Lawyers explain motivation for Hertfordshire court walkout

Barristers on strike stand on the steps of St Albans Crown Court on Monday

Barristers on strike stand on the steps of St Albans Crown Court on Monday - Credit: Archant

Lawyers from Comet country joined thousands across the UK by staging a walkout yesterday (Monday) in a dispute over fees.

Kerim Kerim Fuad QC, chairman of the Hertfordshire & Bedfordshire Bar Mess, with a young protestor

Kerim Kerim Fuad QC, chairman of the Hertfordshire & Bedfordshire Bar Mess, with a young protestor - Credit: Archant

Legal aid costs taxpayers about £2 billion every year and the Government want to cut £220 million out of this budget by reducing legal aid fees by 18% in most cases and 30% in complex high court cases.

However, the Criminal Bar Association (CBA) disputes these figures and claim the cuts are much higher in real terms. They argue this will cause the quality of legal representation to fall as the best lawyers either work exclusively privately or leave the profession all together.

Kerim Fuad QC, chairman of the Hertfordshire & Bedfordshire Bar Mess, led around 30 lawyers in a walkout outside St Albans Crown Court, where most serious cases from the area are heard, between 8.30am and 2pm yesterday.

He said: “The public is being totally misinformed by Justice Secretary Chris Grayling because in reality this is a real terms cut (to lawyers working on legal aid) of at least 41% minimum.


You may also want to watch:


“About 70% of barristers earn the average national average wage of £27,000, after you take away all their overheads, which isn’t a massive salary if you consider all the hours they have to do.

“People have a right to be properly represented and defended in a court of law and this cut would damage that resulting in the public losing out.”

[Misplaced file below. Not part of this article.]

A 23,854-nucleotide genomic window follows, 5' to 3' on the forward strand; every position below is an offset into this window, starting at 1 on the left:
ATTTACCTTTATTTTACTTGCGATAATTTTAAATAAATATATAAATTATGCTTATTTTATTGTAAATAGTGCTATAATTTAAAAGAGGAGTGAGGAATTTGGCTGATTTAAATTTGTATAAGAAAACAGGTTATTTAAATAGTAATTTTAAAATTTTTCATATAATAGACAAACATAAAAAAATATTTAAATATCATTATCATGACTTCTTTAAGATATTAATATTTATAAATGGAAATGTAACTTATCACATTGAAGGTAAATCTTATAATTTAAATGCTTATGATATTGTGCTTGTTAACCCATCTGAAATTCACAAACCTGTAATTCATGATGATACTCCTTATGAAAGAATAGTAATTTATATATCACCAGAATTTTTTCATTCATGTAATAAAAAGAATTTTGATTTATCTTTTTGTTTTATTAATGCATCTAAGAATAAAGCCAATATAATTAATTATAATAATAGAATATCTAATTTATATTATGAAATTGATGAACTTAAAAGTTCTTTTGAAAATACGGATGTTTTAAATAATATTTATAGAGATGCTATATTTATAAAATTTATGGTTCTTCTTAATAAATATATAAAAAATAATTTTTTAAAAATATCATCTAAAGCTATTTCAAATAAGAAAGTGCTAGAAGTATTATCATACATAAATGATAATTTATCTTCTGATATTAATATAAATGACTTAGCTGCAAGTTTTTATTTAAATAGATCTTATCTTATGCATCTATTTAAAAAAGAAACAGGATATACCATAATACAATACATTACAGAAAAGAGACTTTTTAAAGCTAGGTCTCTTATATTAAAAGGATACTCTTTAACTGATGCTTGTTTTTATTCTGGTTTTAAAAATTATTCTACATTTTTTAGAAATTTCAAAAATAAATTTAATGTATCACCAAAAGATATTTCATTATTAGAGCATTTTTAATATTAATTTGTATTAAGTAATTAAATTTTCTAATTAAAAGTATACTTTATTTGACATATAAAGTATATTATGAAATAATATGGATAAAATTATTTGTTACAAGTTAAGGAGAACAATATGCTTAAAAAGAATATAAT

Most Read

Sarah Forshaw QC, leader of South Eastern Circuit which represents barristers practicing in the region, said the CBA had been trying to offering a constructive dialogue with the Government for months and have resorted to the walkout because they have been ignored.

She said: “This issue is bigger than today because the whole justice system of this country, which has been the envy of the world for centuries, is at stake.”

A Ministry of Justice spokesman said: “We entirely agree lawyers should be paid fairly for their work, and believe our proposals do just that. We also agree legal aid is a vital part of our justice system – that’s why we have to find efficiencies to ensure it remains sustainable and available to those most in need of a lawyer.

“Agencies involved in the criminal justice system will take steps to minimise any upset court disruption could cause for victims and witnesses involved in trials.”

• If you live in our area and took part in yesterday’s walkout email oliver.pritchard@thecomet.net

Become a Supporter

This newspaper has been a central part of community life for many years. Our industry faces testing times, which is why we're asking for your support. Every contribution will help us continue to produce local journalism that makes a measurable difference to our community.

Become a Supporter